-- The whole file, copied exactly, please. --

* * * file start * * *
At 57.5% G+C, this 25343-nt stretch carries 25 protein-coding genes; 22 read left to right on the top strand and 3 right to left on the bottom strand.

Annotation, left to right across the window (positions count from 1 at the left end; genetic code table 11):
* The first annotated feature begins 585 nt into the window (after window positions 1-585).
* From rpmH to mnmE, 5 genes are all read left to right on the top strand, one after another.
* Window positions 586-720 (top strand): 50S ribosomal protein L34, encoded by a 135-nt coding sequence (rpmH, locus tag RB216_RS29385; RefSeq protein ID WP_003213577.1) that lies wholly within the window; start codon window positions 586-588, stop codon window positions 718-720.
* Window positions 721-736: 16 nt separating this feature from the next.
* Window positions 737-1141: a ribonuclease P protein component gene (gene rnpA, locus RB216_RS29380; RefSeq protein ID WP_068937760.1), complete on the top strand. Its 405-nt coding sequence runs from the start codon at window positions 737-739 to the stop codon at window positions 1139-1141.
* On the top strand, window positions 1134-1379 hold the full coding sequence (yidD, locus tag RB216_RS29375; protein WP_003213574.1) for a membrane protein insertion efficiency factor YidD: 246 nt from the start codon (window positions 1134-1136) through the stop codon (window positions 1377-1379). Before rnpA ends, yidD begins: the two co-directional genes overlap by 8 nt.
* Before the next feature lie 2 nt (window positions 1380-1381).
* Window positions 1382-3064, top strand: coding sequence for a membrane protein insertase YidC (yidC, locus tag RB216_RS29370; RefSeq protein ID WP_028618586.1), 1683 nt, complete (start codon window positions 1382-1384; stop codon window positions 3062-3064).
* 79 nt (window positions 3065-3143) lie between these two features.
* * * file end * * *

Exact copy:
At 57.5% G+C, this 25343-nt stretch carries 25 protein-coding genes; 22 read left to right on the top strand and 3 right to left on the bottom strand.

Annotation, left to right across the window (positions count from 1 at the left end; genetic code table 11):
* The first annotated feature begins 585 nt into the window (after window positions 1-585).
* From rpmH to mnmE, 5 genes are all read left to right on the top strand, one after another.
* Window positions 586-720 (top strand): 50S ribosomal protein L34, encoded by a 135-nt coding sequence (rpmH, locus tag RB216_RS29385; RefSeq protein ID WP_003213577.1) that lies wholly within the window; start codon window positions 586-588, stop codon window positions 718-720.
* Window positions 721-736: 16 nt separating this feature from the next.
* Window positions 737-1141: a ribonuclease P protein component gene (gene rnpA, locus RB216_RS29380; RefSeq protein ID WP_068937760.1), complete on the top strand. Its 405-nt coding sequence runs from the start codon at window positions 737-739 to the stop codon at window positions 1139-1141.
* On the top strand, window positions 1134-1379 hold the full coding sequence (yidD, locus tag RB216_RS29375; protein WP_003213574.1) for a membrane protein insertion efficiency factor YidD: 246 nt from the start codon (window positions 1134-1136) through the stop codon (window positions 1377-1379). Before rnpA ends, yidD begins: the two co-directional genes overlap by 8 nt.
* Before the next feature lie 2 nt (window positions 1380-1381).
* Window positions 1382-3064, top strand: coding sequence for a membrane protein insertase YidC (yidC, locus tag RB216_RS29370; RefSeq protein ID WP_028618586.1), 1683 nt, complete (start codon window positions 1382-1384; stop codon window positions 3062-3064).
* 79 nt (window positions 3065-3143) lie between these two features.